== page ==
The emotional bond between people isn’t something I would necessarily call sexual. In fact, the sorts of emotional bonds that exist between people are something else. I remember my best friend growing up was one of the toughest guys you can imagine; he was always getting in one fight after another. In addition, he had tons of girlfriends and was very well liked. When I was around 16 years old I came home from winter break from Thailand where I was going to school, and spent a few weeks with all of my friends. The night before I was going to say goodbye to my friend before returning to Thailand, he broke down crying and I remember hugging him. It was the most emotional I’d ever seen him, and it still makes me uncomfortable to this day. However, he is also someone I will stay in touch with and be friends with as long as I live.
One of the biggest mistakes most of us make in our job search, careers, and lives is expecting that being professional is enough. What all of us seek in the world is an emotional connection and we want to feel connected with others. Beneath each of our exteriors and inside of us is an emotional person and someone who has a profound ability to be connected to others. This is where the power lies, and it’s in this emotional person that our true power lies. Your career and life will often revolve around your ability to use this emotional person effectively. When we are able to connect with one another, incredible bonds of trust can develop. The emotional person inside of us wants to feel connected to the people around us. We are, at heart, emotional people and seek emotional connections.
If someone is unable to connect with others emotionally, they will typically be alone and isolated. They may be unemployed, or if they are employed, they will typically not go very far in whatever they are doing. Having an emotional connection with others is something that can make a huge difference in your career. The stronger you are able to connect with others, the more of a bond there’s going to be. The more of a bond there is, the more you are likely to get hired and the more you are likely to keep your job. If people feel an emotional connection to you, they are likely to want to be around you.
The thing about this emotional bond is that it’s not something you need to work with. It’s already a part of you. I would go so far as to say that some of your ability to connect with others is already part of your DNA.
Connectivity is what every relationship is built upon. It’s nothing more than getting in touch, feeling what the people you are working with feel, seeing life the way they see life, and looking at the situation from their point of view, on their side of the desk. It’s looking at their life, understanding their hopes, their dreams, their fears. It’s a very powerful shift in the way you conduct yourself, but one that will put so much more enjoyment, excitement, and effectiveness into everything you do and everyone who does it with you.
You need a real connection with everyone you deal with in your professional or personal life. For example, when you’re out at a restaurant and a business and an overworked server comes up to you, it’s important to connect with him or her. It’s about conveying to them that you appreciate what they’re doing and that they’re adding pleasure to your dining.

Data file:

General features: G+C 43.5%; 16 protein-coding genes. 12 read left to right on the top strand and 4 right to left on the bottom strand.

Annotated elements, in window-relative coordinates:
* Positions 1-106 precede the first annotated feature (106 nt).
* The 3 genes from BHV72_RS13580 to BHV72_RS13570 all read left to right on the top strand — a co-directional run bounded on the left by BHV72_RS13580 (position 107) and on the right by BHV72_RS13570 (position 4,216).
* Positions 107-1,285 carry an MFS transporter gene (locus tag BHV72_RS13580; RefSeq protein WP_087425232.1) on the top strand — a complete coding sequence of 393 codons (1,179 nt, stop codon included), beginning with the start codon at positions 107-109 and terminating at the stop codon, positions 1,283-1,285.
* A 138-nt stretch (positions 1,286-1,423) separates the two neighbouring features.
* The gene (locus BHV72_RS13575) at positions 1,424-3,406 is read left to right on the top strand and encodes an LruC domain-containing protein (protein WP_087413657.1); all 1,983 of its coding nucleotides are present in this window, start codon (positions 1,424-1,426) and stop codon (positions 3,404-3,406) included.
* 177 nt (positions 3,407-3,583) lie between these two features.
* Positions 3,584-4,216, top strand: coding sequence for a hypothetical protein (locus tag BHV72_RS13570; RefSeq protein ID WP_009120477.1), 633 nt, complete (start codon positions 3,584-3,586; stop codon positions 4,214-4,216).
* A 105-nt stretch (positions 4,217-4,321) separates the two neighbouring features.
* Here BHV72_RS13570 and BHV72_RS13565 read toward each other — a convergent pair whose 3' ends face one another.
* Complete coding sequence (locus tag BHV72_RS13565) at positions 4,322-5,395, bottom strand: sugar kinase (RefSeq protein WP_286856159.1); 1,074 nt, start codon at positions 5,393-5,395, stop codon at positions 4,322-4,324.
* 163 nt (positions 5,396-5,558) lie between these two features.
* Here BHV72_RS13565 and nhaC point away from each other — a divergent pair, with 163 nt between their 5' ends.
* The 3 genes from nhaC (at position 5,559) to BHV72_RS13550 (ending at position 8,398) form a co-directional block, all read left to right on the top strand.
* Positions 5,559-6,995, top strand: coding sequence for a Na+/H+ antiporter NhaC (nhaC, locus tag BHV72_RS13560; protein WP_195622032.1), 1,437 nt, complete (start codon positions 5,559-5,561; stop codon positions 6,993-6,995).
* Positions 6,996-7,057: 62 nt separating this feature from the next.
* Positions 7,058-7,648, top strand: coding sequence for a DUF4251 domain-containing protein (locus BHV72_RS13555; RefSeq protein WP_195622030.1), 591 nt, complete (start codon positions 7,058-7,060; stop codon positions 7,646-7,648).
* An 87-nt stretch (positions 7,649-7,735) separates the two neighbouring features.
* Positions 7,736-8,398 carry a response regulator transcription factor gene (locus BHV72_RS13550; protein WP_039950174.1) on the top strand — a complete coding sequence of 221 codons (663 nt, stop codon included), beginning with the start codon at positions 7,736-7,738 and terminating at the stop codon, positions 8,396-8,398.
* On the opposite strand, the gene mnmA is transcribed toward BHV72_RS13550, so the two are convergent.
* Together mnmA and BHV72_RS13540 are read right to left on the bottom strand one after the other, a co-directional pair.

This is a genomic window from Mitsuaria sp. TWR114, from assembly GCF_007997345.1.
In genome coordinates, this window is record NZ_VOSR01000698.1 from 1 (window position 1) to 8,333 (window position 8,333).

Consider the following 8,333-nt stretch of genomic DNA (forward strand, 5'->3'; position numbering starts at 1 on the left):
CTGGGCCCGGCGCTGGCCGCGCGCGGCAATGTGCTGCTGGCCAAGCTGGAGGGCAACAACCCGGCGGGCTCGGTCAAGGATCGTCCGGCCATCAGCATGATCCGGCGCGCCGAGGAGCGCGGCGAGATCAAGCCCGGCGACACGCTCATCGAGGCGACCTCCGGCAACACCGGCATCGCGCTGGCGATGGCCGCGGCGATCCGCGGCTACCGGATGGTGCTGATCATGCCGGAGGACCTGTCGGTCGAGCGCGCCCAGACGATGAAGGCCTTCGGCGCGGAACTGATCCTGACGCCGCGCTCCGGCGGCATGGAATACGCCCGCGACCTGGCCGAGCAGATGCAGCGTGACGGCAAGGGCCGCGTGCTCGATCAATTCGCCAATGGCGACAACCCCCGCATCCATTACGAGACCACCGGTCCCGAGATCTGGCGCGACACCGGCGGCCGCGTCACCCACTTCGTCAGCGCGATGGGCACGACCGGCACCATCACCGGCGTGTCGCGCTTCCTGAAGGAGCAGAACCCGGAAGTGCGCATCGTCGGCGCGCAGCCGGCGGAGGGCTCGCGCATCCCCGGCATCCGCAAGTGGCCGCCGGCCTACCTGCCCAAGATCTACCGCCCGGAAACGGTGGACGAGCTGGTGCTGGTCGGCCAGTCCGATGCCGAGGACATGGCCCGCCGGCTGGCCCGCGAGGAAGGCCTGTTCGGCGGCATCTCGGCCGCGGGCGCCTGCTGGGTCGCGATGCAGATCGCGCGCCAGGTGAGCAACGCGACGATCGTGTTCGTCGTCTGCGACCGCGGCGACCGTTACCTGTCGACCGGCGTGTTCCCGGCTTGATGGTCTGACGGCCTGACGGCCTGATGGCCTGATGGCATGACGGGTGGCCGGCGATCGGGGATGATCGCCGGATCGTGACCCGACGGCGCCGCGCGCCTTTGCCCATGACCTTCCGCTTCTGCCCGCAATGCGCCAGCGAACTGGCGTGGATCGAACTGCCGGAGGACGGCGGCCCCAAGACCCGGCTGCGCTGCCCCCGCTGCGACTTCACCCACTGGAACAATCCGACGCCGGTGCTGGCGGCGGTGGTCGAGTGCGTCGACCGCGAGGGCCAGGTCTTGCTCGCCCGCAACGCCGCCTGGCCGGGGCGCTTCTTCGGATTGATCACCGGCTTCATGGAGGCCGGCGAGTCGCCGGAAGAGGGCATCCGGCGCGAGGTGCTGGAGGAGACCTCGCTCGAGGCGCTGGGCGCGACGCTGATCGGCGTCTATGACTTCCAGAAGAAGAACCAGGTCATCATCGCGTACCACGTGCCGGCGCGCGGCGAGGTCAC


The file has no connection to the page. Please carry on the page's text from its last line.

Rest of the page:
You know it’s hard and you know it’s difficult, and you’re thankful. And smiling from the depth of your heart because you know that gives them acknowledgment, makes it worthwhile, and thanks them for their effort. It’s carrying that same sense of purpose and passion everywhere you go, and in everything you do. It’s realizing it’s all about them. It’s never about you.
Your job search, career, and life will take off when you learn to connect to the real needs and desires of the people you are servicing, and stop trying to assume you know what they want. Because issues that are very exciting and important to you may be totally erroneous and unimportant or uninteresting to your employer or potential employer, you have the obligation to yourself and to them to identify and understand what issues, needs, desires, and wants they are really motivated by and connect with them on that basis. If you do that and only that, your career will improve because you’ll be totally in sync with where people are coming from.
Use emotion to connect with others. Establishing a strong connection with others forges a bond that can profoundly impact your career. Connect with everyone around you in your business and personal lives rather than assuming that you know what they want, and you will see both your life and career take off.
About Harrison Barnes
Harrison Barnes is the Founder of BCG Attorney Search and a successful legal recruiter himself. Harrison is extremely committed to and passionate about the profession of legal placement. His firm BCG Attorney Search has placed thousands of attorneys. BCG Attorney Search works with attorneys to dramatically improve their careers by leaving no stone unturned in a search and bringing out the very best in them. Harrison has placed the leaders of the nation’s top law firms, and countless associates who have gone on to lead the nation’s top law firms. There are very few firms Harrison has not made placements with. Harrison’s writings about attorney careers and placements attract millions of reads each year. He coaches and consults with law firms about how to dramatically improve their recruiting and retention efforts. His company LawCrossing has been ranked on the Inc. 500 twice. For more information, please visit Harrison Barnes’ bio.
About BCG Attorney Search
BCG Attorney Search matches attorneys and law firms with unparalleled expertise and drive that gets results. Known globally for its success in locating and placing attorneys in law firms of all sizes, BCG Attorney Search has placed thousands of attorneys in law firms in thousands of different law firms around the country. Unlike other legal placement firms, BCG Attorney Search brings massive resources of over 150 employees to its placement efforts locating positions and opportunities that its competitors simply cannot. Every legal recruiter at BCG Attorney Search is a former successful attorney who attended a top law school, worked in top law firms and brought massive drive and commitment to their work. BCG Attorney Search legal recruiters take your legal career seriously and understand attorneys. For more information, please visit www.BCGSearch.com.